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Reforms will lead to 'rushed justice.

Plans to reduce the amount of money spent on Legal Aid to curb long-running criminal trials may amount to 'rushed justice', it was warned.

The Lord Chancellor, Lord Falconer of Thoroton QC, revealed new details of a programme of Legal Aid reform, which will dramatically shorten many long-running criminal trials.

But Liberal Democrat home affairs spokesman Mark Oaten said it was wrong to base trials on 'clock-watching'.

'It is right to ensure that victims, witnesses and defendants are not subjected to undue pressure, but rushed justice may not be fair justice,' he said.

'Legal cases should be conducted on the basis of thorough process not clock-watching.'

And in a sign that the reforms will face opposition from the legal profession, Bar Council chairman Guy Mansfield QC rejected a key plank of Lord Falconer's proposals.

Instead of securing virtually open-ended Legal Aid agreements, lawyers in criminal trials will be expected to submit bids to win contracts, said Lord Falconer.

If a case lasts longer than expected, the lawyers - rather than the taxpayer - will be obliged to pick up the costs.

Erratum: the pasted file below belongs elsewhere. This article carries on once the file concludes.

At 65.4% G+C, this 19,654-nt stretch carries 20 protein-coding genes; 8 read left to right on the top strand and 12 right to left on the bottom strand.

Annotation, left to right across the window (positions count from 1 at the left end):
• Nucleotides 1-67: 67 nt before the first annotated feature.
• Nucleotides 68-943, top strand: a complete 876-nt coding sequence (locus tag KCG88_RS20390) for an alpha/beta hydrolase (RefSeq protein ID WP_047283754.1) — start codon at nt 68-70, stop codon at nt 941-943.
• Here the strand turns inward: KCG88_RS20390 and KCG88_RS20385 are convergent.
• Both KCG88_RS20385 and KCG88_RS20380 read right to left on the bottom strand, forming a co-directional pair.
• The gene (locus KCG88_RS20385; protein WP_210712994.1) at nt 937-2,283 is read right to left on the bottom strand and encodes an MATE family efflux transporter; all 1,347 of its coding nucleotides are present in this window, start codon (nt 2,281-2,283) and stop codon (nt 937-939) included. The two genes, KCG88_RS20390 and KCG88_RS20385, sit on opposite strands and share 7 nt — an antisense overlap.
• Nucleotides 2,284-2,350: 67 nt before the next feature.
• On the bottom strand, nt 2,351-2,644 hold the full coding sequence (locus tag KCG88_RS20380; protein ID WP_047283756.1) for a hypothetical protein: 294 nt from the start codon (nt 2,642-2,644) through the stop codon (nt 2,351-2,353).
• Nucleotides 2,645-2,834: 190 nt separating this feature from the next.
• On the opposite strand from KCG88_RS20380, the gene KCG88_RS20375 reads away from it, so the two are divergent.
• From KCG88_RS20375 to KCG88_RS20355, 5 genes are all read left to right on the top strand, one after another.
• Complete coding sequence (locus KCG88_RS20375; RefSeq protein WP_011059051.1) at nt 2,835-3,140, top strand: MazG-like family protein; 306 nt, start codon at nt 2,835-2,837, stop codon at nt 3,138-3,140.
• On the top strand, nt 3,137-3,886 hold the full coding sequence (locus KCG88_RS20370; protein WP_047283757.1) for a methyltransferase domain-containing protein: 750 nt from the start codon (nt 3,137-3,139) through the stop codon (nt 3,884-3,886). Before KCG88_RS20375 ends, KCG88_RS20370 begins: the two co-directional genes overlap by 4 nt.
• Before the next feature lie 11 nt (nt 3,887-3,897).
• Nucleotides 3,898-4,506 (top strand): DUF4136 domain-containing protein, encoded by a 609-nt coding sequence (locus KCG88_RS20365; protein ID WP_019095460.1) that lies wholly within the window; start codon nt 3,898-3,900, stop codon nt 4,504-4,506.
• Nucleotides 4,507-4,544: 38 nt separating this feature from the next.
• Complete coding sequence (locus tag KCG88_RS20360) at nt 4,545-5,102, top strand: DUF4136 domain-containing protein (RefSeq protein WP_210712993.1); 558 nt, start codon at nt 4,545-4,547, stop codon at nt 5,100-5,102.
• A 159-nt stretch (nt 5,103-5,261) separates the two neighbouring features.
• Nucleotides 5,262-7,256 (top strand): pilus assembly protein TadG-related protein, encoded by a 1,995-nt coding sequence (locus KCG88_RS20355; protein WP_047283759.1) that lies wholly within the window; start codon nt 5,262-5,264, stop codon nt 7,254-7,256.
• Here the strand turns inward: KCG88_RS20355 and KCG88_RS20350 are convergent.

But the Bar chairman commented: 'We reject price-based tendering for criminal defence work. It will create a Dutch auction for justice.

'It will decimate the young Bar and our already hard-pressed network of community-based high street solicitors.'

Lord Falconer said his proposals would also make trials quicker and more efficient by making prosecution and defence agree more areas of a case before going to court.

'The days of the 18-month trial are over,' he said, adding that most cases should not last longer than 'a few months at the very, very most'.

The changes - to be detailed in a strategy document - are designed to reduce the amount spent on criminal Legal Aid
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Publication:The Birmingham Post (England)
Date:May 12, 2005
Words:291
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